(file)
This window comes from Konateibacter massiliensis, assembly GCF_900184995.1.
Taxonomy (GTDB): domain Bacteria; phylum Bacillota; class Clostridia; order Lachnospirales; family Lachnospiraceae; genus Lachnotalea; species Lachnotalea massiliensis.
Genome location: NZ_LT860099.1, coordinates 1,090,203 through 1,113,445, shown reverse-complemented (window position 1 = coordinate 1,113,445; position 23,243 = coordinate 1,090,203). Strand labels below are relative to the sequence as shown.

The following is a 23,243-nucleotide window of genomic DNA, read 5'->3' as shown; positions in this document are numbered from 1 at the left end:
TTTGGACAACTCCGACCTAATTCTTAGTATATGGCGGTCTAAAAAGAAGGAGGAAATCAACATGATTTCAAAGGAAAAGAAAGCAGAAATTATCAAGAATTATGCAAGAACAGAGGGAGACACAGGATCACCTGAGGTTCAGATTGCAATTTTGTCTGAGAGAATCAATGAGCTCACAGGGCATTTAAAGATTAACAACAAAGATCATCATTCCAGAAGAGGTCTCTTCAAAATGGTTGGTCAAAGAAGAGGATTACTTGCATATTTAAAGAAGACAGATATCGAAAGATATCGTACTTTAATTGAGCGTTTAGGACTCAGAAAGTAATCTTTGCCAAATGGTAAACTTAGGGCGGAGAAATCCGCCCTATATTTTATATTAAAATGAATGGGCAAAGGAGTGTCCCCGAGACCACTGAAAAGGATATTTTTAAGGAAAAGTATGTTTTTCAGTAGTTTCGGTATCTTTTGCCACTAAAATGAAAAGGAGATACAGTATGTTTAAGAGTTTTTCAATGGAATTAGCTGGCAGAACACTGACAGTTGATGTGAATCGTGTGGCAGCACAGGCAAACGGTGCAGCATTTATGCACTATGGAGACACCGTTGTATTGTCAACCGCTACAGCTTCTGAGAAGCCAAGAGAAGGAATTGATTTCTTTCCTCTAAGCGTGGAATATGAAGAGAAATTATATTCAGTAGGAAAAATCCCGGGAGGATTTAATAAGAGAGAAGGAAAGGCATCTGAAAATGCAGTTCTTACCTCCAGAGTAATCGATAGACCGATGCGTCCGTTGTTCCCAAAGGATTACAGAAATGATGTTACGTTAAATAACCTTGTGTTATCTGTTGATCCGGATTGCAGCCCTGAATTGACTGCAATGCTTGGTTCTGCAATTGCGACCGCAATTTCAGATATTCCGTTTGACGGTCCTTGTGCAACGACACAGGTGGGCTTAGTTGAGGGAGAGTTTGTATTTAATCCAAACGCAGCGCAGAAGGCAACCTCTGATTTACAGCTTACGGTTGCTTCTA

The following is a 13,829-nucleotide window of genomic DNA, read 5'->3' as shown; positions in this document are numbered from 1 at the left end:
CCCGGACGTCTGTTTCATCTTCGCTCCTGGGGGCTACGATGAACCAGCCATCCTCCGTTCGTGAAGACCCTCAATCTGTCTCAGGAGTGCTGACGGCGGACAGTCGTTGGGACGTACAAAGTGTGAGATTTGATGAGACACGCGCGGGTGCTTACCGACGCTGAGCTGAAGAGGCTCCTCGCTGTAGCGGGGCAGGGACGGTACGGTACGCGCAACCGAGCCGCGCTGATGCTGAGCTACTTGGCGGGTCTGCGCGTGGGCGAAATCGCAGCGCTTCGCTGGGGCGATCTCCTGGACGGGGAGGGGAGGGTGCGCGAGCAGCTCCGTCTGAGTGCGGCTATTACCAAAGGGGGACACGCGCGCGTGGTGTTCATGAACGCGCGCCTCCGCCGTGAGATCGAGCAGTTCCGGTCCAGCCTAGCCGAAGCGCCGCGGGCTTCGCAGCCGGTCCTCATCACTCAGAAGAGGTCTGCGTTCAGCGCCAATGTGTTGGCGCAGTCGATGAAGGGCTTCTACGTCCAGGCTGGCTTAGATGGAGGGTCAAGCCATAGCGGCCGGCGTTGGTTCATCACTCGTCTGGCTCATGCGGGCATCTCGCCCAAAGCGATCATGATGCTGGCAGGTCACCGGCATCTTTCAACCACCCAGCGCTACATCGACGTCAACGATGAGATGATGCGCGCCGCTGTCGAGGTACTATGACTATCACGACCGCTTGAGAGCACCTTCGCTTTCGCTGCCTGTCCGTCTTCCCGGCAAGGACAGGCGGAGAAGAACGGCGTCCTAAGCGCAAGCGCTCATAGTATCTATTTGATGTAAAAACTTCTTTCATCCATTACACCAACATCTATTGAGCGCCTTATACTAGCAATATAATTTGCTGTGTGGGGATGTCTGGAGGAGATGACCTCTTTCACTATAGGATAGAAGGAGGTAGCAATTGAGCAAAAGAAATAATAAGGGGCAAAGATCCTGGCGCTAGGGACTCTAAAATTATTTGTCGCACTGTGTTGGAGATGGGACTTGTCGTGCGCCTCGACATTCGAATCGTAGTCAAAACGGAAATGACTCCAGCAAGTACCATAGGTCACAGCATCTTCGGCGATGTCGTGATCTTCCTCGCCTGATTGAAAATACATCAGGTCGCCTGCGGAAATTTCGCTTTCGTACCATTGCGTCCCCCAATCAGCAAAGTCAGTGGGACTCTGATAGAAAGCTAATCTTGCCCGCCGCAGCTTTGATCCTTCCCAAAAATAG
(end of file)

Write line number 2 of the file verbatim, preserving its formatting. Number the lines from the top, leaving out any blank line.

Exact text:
Taxonomy (GTDB): domain Bacteria; phylum Bacillota; class Clostridia; order Lachnospirales; family Lachnospiraceae; genus Lachnotalea; species Lachnotalea massiliensis.